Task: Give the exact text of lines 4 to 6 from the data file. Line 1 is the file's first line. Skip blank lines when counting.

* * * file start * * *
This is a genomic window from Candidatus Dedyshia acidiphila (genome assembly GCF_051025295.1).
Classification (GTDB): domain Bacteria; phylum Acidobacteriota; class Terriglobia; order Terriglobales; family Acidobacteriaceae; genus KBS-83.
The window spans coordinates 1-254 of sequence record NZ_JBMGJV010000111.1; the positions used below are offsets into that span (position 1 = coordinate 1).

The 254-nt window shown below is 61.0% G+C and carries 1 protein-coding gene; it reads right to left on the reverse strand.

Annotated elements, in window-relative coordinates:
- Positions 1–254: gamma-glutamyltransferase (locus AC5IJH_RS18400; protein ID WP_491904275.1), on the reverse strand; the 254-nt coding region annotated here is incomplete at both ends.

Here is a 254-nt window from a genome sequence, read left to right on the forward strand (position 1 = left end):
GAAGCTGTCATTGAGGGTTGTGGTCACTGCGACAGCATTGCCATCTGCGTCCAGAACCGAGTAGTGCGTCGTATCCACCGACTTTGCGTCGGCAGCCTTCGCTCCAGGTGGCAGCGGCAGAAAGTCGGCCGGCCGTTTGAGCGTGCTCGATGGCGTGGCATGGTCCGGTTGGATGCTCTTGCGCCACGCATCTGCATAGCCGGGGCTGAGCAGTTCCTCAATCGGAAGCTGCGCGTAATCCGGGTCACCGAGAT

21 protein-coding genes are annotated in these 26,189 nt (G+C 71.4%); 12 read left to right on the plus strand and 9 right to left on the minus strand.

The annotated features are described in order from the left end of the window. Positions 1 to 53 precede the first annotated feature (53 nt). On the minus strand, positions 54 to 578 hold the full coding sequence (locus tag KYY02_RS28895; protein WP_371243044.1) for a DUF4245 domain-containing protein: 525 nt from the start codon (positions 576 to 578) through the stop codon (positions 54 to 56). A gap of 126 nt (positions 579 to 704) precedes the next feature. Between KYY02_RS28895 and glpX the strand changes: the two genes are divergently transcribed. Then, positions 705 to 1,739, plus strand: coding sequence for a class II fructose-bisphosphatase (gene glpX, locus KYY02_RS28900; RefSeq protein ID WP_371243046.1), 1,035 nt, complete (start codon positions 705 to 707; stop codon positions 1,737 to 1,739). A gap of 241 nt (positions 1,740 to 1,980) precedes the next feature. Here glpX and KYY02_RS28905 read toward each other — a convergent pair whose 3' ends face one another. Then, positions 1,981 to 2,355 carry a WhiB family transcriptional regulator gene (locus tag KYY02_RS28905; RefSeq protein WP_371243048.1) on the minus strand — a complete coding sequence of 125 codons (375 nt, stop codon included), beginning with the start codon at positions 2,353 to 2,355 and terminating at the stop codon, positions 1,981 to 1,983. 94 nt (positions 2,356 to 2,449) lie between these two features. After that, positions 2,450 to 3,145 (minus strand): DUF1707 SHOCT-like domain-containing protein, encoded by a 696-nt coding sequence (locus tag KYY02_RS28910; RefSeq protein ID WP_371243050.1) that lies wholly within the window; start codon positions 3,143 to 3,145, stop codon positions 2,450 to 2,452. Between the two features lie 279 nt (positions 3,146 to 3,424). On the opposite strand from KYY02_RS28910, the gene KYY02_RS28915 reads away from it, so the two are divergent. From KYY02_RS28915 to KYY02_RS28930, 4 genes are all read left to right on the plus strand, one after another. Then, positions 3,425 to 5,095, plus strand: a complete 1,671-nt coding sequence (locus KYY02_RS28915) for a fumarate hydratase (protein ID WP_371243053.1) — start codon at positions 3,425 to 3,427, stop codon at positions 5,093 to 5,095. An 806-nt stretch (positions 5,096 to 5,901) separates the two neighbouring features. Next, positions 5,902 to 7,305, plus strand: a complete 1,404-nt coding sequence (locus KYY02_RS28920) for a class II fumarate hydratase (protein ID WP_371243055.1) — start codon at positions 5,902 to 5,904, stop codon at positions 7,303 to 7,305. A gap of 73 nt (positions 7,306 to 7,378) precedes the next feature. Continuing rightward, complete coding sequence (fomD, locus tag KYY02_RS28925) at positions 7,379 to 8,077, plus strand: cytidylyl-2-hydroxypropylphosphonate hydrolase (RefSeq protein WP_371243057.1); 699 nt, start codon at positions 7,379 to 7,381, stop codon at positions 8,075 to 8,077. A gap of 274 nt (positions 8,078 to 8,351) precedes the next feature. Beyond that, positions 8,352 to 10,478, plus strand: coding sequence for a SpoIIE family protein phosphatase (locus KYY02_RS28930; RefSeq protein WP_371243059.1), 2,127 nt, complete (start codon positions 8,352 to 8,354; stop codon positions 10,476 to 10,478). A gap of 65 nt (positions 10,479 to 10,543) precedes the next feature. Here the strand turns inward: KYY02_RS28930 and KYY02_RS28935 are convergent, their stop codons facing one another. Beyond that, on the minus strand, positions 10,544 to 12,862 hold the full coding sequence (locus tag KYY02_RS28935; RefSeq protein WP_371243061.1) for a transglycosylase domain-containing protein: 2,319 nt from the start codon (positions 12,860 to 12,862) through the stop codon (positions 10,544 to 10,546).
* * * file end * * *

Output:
The 254-nt window shown below is 61.0% G+C and carries 1 protein-coding gene; it reads right to left on the reverse strand.

Annotated elements, in window-relative coordinates:
- Positions 1–254: gamma-glutamyltransferase (locus AC5IJH_RS18400; protein ID WP_491904275.1), on the reverse strand; the 254-nt coding region annotated here is incomplete at both ends.